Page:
(SPOILER ALERT!) The 1979 Ridley Scott classic “Alien” was marketed as the “Jaws” in space. A commercial space crew are diverted to a planet, where they pick up a life form. With it on-board they return to space, but the life form is revealed to be an acid-blooded “alien”. It slowly kills of each member of the crew. However, one of the crew members is Ripley (Sigourney Weaver). She is the last survivor, and takes the escape pod. But the alien has joined her. A final battle ensures, and Ripley wins. The end.
That may be the way people remember it, but everyone seems to forget about Jones the cat! The film is really about the survival of the clever cat, with the humans being incidental according to Roger Luckhurst in his book “Alien (BFI Film Classics)“.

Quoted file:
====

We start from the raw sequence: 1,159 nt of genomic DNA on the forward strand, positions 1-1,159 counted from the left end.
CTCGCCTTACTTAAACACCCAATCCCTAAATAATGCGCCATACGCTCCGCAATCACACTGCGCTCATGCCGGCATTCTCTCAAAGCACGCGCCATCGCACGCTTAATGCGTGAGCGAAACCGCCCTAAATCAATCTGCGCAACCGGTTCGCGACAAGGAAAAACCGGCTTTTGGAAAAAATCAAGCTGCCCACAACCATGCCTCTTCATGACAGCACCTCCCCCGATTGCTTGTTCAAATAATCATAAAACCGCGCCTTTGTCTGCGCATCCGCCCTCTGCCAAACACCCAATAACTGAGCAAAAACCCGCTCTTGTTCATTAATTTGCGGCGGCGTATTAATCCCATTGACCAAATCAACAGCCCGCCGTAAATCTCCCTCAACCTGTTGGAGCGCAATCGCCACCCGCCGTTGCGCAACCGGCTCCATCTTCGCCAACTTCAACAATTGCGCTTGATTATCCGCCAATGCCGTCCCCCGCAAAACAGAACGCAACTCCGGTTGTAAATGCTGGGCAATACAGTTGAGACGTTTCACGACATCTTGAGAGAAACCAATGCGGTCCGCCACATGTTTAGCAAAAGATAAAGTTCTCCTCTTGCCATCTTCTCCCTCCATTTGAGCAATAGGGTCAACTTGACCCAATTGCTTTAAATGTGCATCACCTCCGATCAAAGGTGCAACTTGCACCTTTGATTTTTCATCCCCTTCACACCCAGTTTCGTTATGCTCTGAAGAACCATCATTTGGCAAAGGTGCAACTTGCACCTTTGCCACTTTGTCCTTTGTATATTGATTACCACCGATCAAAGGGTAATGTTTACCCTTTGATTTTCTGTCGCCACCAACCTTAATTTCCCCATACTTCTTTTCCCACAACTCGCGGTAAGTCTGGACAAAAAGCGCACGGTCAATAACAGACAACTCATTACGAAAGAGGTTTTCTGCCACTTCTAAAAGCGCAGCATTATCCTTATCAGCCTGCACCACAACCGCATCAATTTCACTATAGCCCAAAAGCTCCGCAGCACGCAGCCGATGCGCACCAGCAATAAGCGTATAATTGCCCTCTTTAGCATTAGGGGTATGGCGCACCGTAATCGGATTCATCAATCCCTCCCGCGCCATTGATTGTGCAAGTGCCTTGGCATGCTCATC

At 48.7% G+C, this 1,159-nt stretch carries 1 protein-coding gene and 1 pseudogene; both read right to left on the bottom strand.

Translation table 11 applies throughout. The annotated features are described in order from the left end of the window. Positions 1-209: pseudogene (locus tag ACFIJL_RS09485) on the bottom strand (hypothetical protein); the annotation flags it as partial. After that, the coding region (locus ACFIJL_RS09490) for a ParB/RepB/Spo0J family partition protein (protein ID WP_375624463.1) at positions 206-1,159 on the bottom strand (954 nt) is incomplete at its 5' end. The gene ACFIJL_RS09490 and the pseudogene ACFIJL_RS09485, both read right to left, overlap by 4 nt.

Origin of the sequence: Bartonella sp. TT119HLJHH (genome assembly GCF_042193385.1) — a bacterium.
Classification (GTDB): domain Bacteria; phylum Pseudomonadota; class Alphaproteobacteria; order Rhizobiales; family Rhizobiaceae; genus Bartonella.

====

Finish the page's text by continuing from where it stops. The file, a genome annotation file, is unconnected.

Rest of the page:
Remember, Jones, the cat, coldly watched one crew member die (Kane), lured another to his death (Brett) and emotionally manipulated Ripley in taking him into the escape pod. He also made Ripley make some silly decisions as the main ship was on countdown to self-destruct. And recall that Jones, the cat, survives into the opening of the sequel “Aliens” when Ripley is happily re-united with him. The cat, though, is wise enough not to return to the alien-infested planet, unlike the dumb humans.
There’s actually a short story written from the cat’s perspective called “My Day By Jones” by Anne Billson. In it, humans are defined by their one useful function: “can-openers”. At a deeper level, “Alien” shows through the relationship between Ripley and Jones, how different life-forms can co-exist (unlike the alien and the humans). Jones, the cat, has its own mind, so it not just a faithful servant like a dog (which in “Alien 3″ is a carrier of an alien). In the end, we suspect that the Jones will outlive us all.